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United States v. Adjani, No. 05-50092 (7/11/06) (C.D. Cal.) (Fisher, with Schroeder and Friedman (Fed. Cir.).  Search/Seizure - Computer Searches.  In this government appeal of Judge Hatter's order suppressing evidence, the 9th Circuit held that the affidavit stated probable cause for the search of a non-target's computer, where the computer itself was located in the home of the target of an extortion plot carried out through the use of computers.  The court concluded that the affidavit established that there was "a fair probability that the contraband or evidence of a crime [would] be found in the computers at Adjani's residence" both because some of the communication was by e-mail and because the extortion related to a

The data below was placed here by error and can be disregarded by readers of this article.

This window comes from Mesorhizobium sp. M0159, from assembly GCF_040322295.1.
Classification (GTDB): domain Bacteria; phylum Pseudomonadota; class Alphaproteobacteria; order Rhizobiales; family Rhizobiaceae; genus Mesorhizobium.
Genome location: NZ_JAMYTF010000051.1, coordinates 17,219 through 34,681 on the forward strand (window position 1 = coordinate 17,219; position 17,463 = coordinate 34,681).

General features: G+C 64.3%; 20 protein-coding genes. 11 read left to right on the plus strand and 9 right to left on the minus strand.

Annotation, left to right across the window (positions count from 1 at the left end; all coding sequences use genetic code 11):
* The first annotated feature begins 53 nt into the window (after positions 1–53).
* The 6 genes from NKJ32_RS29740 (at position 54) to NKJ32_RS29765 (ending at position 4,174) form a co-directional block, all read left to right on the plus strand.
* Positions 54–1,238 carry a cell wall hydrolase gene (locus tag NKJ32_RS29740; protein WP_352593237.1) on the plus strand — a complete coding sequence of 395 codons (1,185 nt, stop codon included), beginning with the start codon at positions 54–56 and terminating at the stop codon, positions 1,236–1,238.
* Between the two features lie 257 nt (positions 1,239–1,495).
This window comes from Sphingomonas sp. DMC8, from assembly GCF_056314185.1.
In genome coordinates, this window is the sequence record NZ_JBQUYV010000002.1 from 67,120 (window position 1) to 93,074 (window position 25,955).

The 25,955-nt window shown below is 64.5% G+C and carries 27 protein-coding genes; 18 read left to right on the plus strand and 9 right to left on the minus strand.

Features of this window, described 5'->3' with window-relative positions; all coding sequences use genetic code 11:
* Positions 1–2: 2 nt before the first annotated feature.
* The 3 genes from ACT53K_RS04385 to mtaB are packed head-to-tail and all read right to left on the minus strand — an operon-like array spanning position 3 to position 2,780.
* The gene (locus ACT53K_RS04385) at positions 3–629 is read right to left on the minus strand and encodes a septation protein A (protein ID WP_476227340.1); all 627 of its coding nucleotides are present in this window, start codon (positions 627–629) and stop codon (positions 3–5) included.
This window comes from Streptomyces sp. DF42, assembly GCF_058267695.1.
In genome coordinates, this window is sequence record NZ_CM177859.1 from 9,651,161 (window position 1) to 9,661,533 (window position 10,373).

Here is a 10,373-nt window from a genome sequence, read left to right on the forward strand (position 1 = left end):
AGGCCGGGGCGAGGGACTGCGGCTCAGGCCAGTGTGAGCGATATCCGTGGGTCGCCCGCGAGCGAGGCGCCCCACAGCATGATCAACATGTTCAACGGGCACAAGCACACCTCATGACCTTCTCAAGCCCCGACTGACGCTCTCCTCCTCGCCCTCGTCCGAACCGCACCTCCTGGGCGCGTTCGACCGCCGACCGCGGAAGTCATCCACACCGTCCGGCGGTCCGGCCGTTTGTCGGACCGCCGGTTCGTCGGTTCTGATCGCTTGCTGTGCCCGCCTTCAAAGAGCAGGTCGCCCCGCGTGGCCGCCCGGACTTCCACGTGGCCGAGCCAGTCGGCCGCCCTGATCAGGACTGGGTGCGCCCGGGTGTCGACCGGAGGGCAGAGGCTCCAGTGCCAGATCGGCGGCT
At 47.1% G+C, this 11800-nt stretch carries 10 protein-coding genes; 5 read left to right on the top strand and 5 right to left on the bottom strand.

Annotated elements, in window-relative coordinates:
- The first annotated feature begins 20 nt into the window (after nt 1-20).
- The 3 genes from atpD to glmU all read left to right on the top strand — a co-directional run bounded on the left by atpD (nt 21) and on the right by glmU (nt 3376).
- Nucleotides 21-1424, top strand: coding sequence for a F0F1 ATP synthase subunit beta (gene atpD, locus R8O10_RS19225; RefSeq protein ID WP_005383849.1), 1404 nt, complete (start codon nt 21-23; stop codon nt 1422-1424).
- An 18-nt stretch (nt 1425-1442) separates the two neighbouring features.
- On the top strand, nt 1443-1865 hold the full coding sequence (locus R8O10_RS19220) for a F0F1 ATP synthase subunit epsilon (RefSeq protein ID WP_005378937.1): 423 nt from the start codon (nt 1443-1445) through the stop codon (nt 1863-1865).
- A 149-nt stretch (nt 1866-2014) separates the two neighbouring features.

computer database.  The fact that a computer located in the target's (Adjani's) house belonged to Reinhold, who was not identified as a target, did not exempt this computer from search.  The court held that searches need not be limited to property belonging to the target or suspect so long as there is probable cause to believe that the third party's property might hold evidence of a crime.  Here the affidavit set out the scheme, the use of the computers and Reinhold's involvement with Adjani.